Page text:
How Scissor-Cut Noodles Easily Shape Themselves

Standing in your kitchen, you recall the delightful chewiness of a noodle dish savored at a restaurant in Chinatown, with a delightful mouthfeel known to the Cantonese as daan ngaa and to the Taiwanese as Q or QQ — a texture Westerners know as chewy or al dente pasta. One dish that fits this description is a dish known as jian dao mian in Mandarin, which translates as scissor-cut noodles. The method is distinct to the Shanxi province in China, which is celebrated for its standout noodle varieties, such as the hand-pulled biang biang mian, its soup-soaked dough or flatbread, dao xiao mian or knife-cut noodles, and, of course, this scissor-snipped sort. 

Whether drenched in a piquant málà dressing, steeped in a delicious MSG-laden broth, or tossed in a wok-hei-heady stir-fry, the alluringly chewy jian dao mian is a delicious and versatile noodle staple. These noodles are also surprisingly easy to make at home, as their signature shape is not hand-formed but a result of tossing them in boiling water where they form up all on their own.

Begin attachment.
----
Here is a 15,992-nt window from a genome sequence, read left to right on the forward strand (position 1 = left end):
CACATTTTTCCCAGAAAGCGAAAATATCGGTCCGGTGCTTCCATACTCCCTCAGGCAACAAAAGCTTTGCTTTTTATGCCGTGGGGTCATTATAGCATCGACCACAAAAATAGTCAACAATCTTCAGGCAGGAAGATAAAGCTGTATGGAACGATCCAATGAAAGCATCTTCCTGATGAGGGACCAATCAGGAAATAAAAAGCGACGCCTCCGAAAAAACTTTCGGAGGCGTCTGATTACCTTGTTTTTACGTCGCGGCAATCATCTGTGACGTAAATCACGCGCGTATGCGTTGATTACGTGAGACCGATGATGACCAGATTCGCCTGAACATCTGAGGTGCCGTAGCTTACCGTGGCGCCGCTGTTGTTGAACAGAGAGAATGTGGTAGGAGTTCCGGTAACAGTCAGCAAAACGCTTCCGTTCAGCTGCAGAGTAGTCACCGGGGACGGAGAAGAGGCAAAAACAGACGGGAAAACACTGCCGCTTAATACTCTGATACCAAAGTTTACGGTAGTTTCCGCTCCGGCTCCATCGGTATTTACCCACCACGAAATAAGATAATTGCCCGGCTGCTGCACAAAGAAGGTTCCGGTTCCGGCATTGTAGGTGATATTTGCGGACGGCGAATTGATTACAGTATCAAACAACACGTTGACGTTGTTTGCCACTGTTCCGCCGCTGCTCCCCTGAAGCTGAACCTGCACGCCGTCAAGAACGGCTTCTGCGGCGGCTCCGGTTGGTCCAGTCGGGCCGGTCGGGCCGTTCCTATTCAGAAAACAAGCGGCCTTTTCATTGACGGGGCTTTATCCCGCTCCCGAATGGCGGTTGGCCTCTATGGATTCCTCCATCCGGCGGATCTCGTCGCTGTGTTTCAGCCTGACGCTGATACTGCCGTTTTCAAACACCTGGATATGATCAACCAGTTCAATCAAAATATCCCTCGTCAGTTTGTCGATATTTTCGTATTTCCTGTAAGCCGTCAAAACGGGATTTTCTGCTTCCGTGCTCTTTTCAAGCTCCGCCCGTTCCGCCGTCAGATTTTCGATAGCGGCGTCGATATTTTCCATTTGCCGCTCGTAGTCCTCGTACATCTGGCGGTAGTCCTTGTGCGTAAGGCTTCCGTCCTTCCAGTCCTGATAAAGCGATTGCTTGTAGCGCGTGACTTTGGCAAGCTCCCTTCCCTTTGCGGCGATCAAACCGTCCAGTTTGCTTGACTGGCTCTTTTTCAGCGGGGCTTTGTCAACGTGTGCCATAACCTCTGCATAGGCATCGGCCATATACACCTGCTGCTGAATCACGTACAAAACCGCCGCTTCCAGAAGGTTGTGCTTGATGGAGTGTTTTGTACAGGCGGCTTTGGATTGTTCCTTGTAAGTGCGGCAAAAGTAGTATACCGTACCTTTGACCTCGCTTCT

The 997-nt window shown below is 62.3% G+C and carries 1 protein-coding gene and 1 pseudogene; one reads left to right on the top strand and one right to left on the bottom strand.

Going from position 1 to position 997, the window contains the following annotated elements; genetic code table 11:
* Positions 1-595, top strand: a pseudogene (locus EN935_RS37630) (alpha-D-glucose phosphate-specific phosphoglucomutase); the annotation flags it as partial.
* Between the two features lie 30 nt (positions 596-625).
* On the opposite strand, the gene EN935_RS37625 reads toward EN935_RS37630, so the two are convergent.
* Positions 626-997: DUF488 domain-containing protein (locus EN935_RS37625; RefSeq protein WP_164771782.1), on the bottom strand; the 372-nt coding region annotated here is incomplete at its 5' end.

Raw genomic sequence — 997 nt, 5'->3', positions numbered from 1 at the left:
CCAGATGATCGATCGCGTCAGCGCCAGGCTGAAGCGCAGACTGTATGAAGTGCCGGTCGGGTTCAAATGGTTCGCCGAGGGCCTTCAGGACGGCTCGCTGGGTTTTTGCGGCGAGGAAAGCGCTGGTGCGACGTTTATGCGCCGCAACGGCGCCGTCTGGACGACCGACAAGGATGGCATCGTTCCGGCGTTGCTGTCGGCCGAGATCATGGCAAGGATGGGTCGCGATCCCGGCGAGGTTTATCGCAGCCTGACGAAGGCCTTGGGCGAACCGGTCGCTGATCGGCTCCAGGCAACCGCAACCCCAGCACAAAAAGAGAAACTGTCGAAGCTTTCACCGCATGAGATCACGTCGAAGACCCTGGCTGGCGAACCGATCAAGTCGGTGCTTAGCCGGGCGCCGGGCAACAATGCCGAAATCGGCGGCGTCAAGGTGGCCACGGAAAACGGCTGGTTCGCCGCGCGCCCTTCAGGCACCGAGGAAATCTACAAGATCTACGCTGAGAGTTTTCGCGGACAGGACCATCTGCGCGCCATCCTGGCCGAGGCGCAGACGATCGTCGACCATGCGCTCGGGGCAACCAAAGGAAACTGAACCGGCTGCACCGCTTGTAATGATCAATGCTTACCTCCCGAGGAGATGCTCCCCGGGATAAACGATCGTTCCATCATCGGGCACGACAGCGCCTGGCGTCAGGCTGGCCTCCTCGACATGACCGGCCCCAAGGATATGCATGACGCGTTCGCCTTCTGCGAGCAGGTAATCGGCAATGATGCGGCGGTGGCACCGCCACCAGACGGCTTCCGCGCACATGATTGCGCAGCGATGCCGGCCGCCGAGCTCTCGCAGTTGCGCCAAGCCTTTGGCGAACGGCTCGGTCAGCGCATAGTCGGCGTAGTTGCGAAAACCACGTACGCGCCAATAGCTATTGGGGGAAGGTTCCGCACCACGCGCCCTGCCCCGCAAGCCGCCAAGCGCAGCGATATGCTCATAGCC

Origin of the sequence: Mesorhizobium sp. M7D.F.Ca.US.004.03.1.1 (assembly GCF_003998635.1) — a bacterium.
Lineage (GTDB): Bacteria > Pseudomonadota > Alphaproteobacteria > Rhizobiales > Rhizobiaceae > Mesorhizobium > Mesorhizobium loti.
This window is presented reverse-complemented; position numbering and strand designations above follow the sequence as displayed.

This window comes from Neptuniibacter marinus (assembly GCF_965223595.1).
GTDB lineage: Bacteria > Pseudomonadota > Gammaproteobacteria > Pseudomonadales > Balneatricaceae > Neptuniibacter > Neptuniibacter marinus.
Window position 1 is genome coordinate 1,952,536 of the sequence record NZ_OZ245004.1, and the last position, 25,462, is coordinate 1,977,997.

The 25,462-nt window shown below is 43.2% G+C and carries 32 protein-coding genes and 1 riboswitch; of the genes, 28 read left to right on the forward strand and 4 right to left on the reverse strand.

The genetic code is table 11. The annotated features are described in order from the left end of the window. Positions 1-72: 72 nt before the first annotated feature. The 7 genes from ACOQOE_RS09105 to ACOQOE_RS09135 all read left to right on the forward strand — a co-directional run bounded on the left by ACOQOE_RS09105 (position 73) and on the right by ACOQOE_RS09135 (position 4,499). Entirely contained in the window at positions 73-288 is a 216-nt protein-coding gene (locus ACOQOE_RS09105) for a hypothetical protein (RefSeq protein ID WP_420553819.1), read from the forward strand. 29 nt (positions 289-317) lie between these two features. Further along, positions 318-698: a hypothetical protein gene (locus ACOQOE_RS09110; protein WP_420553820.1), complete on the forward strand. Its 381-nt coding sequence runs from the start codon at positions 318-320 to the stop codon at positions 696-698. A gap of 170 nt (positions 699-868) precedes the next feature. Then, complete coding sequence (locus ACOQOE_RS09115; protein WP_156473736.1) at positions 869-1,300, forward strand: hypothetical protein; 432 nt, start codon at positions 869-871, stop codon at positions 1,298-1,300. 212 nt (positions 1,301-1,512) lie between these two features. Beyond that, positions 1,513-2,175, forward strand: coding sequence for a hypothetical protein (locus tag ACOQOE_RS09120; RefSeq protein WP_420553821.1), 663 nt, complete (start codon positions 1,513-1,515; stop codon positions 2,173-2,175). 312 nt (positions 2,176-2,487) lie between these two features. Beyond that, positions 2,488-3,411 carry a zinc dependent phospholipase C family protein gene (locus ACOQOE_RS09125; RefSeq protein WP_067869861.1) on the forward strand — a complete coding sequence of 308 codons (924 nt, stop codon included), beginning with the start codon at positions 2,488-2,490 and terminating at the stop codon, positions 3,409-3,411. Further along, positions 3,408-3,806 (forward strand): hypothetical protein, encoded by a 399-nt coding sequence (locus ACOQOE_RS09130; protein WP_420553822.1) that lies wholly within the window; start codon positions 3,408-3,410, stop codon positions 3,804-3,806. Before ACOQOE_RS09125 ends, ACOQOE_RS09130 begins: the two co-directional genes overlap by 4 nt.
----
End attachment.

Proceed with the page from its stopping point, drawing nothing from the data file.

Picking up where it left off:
How to make and enjoy scissor-cut noodles

You only need flour, water, salt or miso, and kitchen shears to make scissor-cut noodles at home. After mixing the ingredients and forming a smooth dough, let it rest for at least 15 minutes; this will ensure your noodles will be ideally Q in texture. When the dough is ready, shape it into a somewhat flat ovoid, then take a pair of scissors you've rubbed in cooking oil and clip away at the dough, dropping bite-sized pieces directly into a pot or saucepan of boiling water. The pinched edge of the dough will quickly form into a curl, giving these noodles their folded shape. If you're wary of hot splashing water, you can also pre-cut all the noodles before lowering them into the boiling water. 

Once cooked (and this only takes about 2 to 3 minutes), pair the noodles with your sauce of choice (go ahead and make it a fusion with a pasta sauce), stir-fry them, or enjoy simply with a drizzle of soy sauce, Chinkiang vinegar, and sesame oil. These noodles also go great when tossed with XO sauce or chili crisp oil. When you enjoy homemade scissor-cut noodles, you'll appreciate a taste of Shanxi at home (where this dish originated as a popular street food) and understand why gastronomes worldwide call this Northern China province noodle heaven.